Sunday, 20 January 2019

RTC Park, Port Harcourt : A Model of Modern Nigerian Motor Park


Have you been to the RTC (Rivers Transport Company Ltd) park in Port Harcourt? If you have not yet been there then you are missing a rare sight in Nigerian Motor Park History. One can literarily eat from the ground in that Port Harcourt motor park. If one wants to understand better what I mean, one should simply try taking a look at any motor park in Nigeria. Cleanliness is one of the rare words one can find in their dictionary. 
But this very park is particular. More to numerous dustbins placed in every corner of the park, at every waste unknowingly thrown on the ground, there are two cleaners struggling to remove it. It’s so glaring that those who care for that, might even be tempted to see the park, almost “unnigerian”. Brief, from my personal perspective, the park merits a kind of award to encourage other transport companies and localities to emulate that great job. 
But curious enough the ITC (Imo Transport Company Ltd) park opposite to it is so different that one can see them as day and night. The RTC Port Harcourt is so organized that even their car arrangement is really something you hardly see in any ordinary Nigerian motor park. 
However, their knowledge of business still runs on the windows 97. They still do not really grasp the power of social media. And the consequence is that they are still suspicious of all those who take picture of their park. Initially I thought they were of the opinion that the person might take the picture to a native doctor to hex them, but what I later discovered blew my mind.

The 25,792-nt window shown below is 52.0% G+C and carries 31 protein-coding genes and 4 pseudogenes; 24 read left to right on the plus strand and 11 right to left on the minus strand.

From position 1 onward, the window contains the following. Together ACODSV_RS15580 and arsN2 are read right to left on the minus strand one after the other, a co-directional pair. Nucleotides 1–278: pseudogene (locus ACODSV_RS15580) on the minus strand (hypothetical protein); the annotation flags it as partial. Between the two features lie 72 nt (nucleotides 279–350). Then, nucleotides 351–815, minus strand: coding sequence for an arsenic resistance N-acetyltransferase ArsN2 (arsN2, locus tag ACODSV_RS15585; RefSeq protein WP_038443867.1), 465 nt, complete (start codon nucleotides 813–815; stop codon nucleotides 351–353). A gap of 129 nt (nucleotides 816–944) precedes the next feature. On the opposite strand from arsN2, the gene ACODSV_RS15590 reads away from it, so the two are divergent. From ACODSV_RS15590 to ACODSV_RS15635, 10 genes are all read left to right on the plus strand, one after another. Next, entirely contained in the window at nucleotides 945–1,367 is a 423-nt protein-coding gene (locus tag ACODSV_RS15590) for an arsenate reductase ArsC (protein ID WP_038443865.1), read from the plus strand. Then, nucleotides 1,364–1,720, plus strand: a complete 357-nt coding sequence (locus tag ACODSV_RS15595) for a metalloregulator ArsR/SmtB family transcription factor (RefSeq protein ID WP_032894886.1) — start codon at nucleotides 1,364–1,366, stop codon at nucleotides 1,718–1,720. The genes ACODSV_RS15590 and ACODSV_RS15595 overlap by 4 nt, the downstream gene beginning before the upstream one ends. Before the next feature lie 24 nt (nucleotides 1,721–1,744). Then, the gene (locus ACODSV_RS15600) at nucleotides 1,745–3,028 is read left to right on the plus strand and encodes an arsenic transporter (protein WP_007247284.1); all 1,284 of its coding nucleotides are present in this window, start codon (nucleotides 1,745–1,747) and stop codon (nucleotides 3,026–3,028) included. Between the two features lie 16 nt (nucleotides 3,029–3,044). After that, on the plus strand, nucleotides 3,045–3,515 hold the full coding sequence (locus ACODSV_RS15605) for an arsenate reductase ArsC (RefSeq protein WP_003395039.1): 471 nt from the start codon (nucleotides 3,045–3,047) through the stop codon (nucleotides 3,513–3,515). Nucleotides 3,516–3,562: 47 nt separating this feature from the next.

When I arrived at their park, I quickly discovered something was odd. I took few moments to recover from that sense of what’s going on here? I was like, am I at the right place? Is this a (Nigerian) car park? In fact, I was so moved that I wanted to do one of those things I like doing to make this park known to the public. I wanted to take a 360° picture of this park to make it viewable on the Google Map. But once I started, I saw two men approached me asking me to stop taking the picture of the park. Being used to such reactions in our lovely home, I simply stopped and tried to explain to the security men what I was really doing but though they seemed interested, they thought the manager would be better placed to take that decision. I was like, are we really in the 21st century ? 
Few minutes later, the manager approached me wanting to understand my “dogo trinchi” - long grammar. I took my time to show them few of my over 430 different 360° pictures. I tried to show them how Google professional photographers and in my case with over 4.5 million views and trusted by Street view make places visible to the whole world just by simple clicks on the Street View app, but their system was still booting so low to comprehend my stories. I even went as far as showing them some of the pictures I took in different continents and how through a simple click one could have a tour of their park sitting in ones Kampala office but to no avail. When I finally discovered that we were not speaking the same language I gave up and just let them remain in their analogical age. 
I later asked myself what is the essence of trying to convince those who are not interested in making their business known? And I thought it would great to underline the fact that there are so many beautiful and successful stories in Nigeria which are not selling enough.